In second grade, I had three favorite songs: “Sixteen Going on Seventeen” from The Sound of Music, “I Will Always Love You” by Whitney Houston, and my school song. I’d rewind tapes over and over again, carefully committing the lyrics to memory. Through the music, I became Liesl, the kind of waifish girl that every cute German boy wanted to be with. (I briefly became Rolf, but quickly realized that being a 17-year-old Nazi didn’t suit me much…) And I became a tiny Whitney Houston, ensuring that Kevin Costner absolutely knew that above all else, I wished him love.
The nice thing about my school song, though, was that I didn’t have to become anyone else to genuinely feel its meaning. “Wheeeeeeeen someone asks me where I go to school,” I’d shout with gusto, marching around the backyard, “I always stretch up tall, take a deep breath, and say with satisfaction—
I go to PDS
Because it is the best
Of course, I scarcely tried any other
So it’s not hard for me to discover
That’s my school, as a rule
It’s great, great, Princeton Day School (Great school!)
I loved Princeton Day School. I loved my classes, and I loved that the faculty seemed devoted to cultivating my creative little mind. I loved the cookies at the Snack Bar and my field hockey team and the planetarium. I loved the old wooden playground, which I fell off of in fourth grade and broke my arm (which set into motion: one, a series of injuries that plagued me through the years, and two, the replacement of our beloved jungle gym with a plastic-y, cold, metal playground that we resented). These days, I maintain a strong connection to the school that raised me, attending Alumni events near and far, Facebook friend-ing my former teachers, and donating annually like a good girl. (Of course, I only donate about fifty cents every time, because I went into the arts and frankly someone needs to donate to me.)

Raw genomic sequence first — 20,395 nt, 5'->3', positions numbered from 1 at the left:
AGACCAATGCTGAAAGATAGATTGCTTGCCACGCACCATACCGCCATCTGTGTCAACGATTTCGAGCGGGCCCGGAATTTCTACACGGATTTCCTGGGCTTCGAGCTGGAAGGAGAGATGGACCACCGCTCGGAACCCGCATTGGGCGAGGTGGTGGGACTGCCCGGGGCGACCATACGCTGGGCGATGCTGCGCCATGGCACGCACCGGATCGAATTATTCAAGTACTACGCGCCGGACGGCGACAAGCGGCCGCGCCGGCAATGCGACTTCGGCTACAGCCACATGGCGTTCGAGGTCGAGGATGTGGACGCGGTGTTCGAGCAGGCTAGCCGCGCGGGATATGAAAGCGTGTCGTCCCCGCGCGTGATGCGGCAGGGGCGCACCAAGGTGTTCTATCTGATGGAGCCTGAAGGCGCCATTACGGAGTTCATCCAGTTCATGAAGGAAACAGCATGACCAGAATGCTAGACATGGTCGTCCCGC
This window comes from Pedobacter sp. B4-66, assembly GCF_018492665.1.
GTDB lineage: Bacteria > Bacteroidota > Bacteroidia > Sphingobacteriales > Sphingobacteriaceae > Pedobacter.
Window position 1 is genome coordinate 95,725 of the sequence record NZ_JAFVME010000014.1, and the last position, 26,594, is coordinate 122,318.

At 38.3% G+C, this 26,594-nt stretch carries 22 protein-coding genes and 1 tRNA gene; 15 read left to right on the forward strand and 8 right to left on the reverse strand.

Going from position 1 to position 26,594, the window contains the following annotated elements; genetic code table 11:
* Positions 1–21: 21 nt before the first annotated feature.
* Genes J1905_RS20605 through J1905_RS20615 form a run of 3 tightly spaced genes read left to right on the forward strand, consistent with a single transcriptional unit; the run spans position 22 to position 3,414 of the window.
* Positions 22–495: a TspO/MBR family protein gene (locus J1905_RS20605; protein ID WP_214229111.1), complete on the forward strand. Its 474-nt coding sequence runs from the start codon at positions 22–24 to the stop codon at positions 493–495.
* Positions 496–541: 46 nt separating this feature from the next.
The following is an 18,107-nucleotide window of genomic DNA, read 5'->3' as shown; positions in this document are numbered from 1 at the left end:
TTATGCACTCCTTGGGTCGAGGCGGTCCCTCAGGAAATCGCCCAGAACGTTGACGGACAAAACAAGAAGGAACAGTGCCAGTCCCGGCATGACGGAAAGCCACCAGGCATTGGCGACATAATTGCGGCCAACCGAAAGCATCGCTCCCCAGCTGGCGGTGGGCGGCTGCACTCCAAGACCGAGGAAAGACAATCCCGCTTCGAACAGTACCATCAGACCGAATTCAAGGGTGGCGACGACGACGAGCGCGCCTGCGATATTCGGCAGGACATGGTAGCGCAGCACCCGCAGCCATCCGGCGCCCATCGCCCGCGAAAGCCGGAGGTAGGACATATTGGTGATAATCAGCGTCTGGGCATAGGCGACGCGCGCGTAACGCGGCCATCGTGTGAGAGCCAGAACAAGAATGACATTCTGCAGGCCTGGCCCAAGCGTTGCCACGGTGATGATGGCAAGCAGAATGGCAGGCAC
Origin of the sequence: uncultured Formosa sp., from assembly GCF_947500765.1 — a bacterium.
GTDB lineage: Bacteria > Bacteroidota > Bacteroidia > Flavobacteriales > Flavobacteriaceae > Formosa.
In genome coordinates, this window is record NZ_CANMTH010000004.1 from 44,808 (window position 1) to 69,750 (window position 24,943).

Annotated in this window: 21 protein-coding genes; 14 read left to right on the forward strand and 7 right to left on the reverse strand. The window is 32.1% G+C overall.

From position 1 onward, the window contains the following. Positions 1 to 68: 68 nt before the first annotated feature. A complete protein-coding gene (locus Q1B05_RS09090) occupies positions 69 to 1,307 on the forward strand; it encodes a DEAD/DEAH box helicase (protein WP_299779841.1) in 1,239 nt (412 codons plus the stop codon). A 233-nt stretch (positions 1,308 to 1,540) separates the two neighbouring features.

It made sense, then, that I would be destined to meet one of my favorite people through PDS: the one and only Sara Cooper. Sara Cooper is brilliant, hilarious, and fierce. She also attended PDS (and graduated a few years ahead of me…) and met my mother through the Board of Trustees there. Frankly, I have no idea when she and I met—she’s just been a comforting fixture, shuttling my grandmother to doctors’ appointments, making my mother laugh hysterically, and encouraging me to gorge myself on cheese with her. As a friend, she’s marvelous, and as a businesswoman, she’s incredible, using her savvy smarts to bolster the community. (This is not a shameless plug, I swear. I really think these things about her.) I like to think of her and myself as a wacky multi-generational team, acting with passion and smarts, and occasionally giving the world a much-needed reality check.
Selfishly, one of my favorite things about Sara is that she loves me. I am uncomfortably self-aware, and I know my faults. Sara knows them too. She looks at me, and she sees my faults, and she sees whatever extraordinary thing there is about me that connects me to others, and she loves all of it.
So here I sit considering how thankful I am—yes, the seasonal and creepy Elf on the Shelf is on the shelves, and I am waaaaay too late for Thanksgiving—for Sara, for her mentorship, and for women like her. I feel painfully lucky that I am a woman that can follow Sara’s professional leadership. And I adore that we get to work together at CCG, and that we get to take on the world side by side, one blog post/press release/website/martini at a time.